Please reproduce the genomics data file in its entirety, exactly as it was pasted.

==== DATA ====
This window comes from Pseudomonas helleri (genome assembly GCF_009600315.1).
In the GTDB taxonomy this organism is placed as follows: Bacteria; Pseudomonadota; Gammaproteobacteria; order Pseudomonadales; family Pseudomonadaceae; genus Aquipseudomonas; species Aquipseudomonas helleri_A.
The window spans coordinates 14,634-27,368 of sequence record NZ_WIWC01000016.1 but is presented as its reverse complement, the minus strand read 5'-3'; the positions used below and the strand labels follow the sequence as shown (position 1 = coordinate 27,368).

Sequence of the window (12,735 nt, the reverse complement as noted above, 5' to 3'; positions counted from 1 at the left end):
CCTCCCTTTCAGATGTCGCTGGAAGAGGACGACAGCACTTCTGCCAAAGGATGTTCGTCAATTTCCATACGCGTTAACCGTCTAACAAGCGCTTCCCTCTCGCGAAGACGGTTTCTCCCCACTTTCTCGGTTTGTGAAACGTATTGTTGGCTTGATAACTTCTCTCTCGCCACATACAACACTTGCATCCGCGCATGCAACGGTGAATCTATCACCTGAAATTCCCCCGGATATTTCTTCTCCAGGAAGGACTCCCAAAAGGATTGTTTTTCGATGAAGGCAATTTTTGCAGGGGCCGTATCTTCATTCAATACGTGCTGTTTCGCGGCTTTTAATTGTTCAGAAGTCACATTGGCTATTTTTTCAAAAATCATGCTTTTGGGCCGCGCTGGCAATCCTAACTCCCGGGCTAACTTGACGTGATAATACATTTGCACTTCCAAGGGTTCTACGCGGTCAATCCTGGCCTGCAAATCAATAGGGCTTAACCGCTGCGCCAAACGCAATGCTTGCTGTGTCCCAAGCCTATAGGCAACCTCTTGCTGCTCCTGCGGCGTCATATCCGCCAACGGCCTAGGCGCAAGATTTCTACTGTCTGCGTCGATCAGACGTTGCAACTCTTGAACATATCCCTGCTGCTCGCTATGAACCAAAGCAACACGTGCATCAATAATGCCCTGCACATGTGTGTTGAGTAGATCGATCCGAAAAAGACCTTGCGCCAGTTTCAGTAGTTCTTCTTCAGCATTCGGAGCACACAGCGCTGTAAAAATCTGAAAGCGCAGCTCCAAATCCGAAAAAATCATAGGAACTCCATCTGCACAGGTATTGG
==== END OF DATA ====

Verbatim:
This window comes from Pseudomonas helleri (genome assembly GCF_009600315.1).
In the GTDB taxonomy this organism is placed as follows: Bacteria; Pseudomonadota; Gammaproteobacteria; order Pseudomonadales; family Pseudomonadaceae; genus Aquipseudomonas; species Aquipseudomonas helleri_A.
The window spans coordinates 14,634-27,368 of sequence record NZ_WIWC01000016.1 but is presented as its reverse complement, the minus strand read 5'-3'; the positions used below and the strand labels follow the sequence as shown (position 1 = coordinate 27,368).

Sequence of the window (12,735 nt, the reverse complement as noted above, 5' to 3'; positions counted from 1 at the left end):
CCTCCCTTTCAGATGTCGCTGGAAGAGGACGACAGCACTTCTGCCAAAGGATGTTCGTCAATTTCCATACGCGTTAACCGTCTAACAAGCGCTTCCCTCTCGCGAAGACGGTTTCTCCCCACTTTCTCGGTTTGTGAAACGTATTGTTGGCTTGATAACTTCTCTCTCGCCACATACAACACTTGCATCCGCGCATGCAACGGTGAATCTATCACCTGAAATTCCCCCGGATATTTCTTCTCCAGGAAGGACTCCCAAAAGGATTGTTTTTCGATGAAGGCAATTTTTGCAGGGGCCGTATCTTCATTCAATACGTGCTGTTTCGCGGCTTTTAATTGTTCAGAAGTCACATTGGCTATTTTTTCAAAAATCATGCTTTTGGGCCGCGCTGGCAATCCTAACTCCCGGGCTAACTTGACGTGATAATACATTTGCACTTCCAAGGGTTCTACGCGGTCAATCCTGGCCTGCAAATCAATAGGGCTTAACCGCTGCGCCAAACGCAATGCTTGCTGTGTCCCAAGCCTATAGGCAACCTCTTGCTGCTCCTGCGGCGTCATATCCGCCAACGGCCTAGGCGCAAGATTTCTACTGTCTGCGTCGATCAGACGTTGCAACTCTTGAACATATCCCTGCTGCTCGCTATGAACCAAAGCAACACGTGCATCAATAATGCCCTGCACATGTGTGTTGAGTAGATCGATCCGAAAAAGACCTTGCGCCAGTTTCAGTAGTTCTTCTTCAGCATTCGGAGCACACAGCGCTGTAAAAATCTGAAAGCGCAGCTCCAAATCCGAAAAAATCATAGGAACTCCATCTGCACAGGTATTGG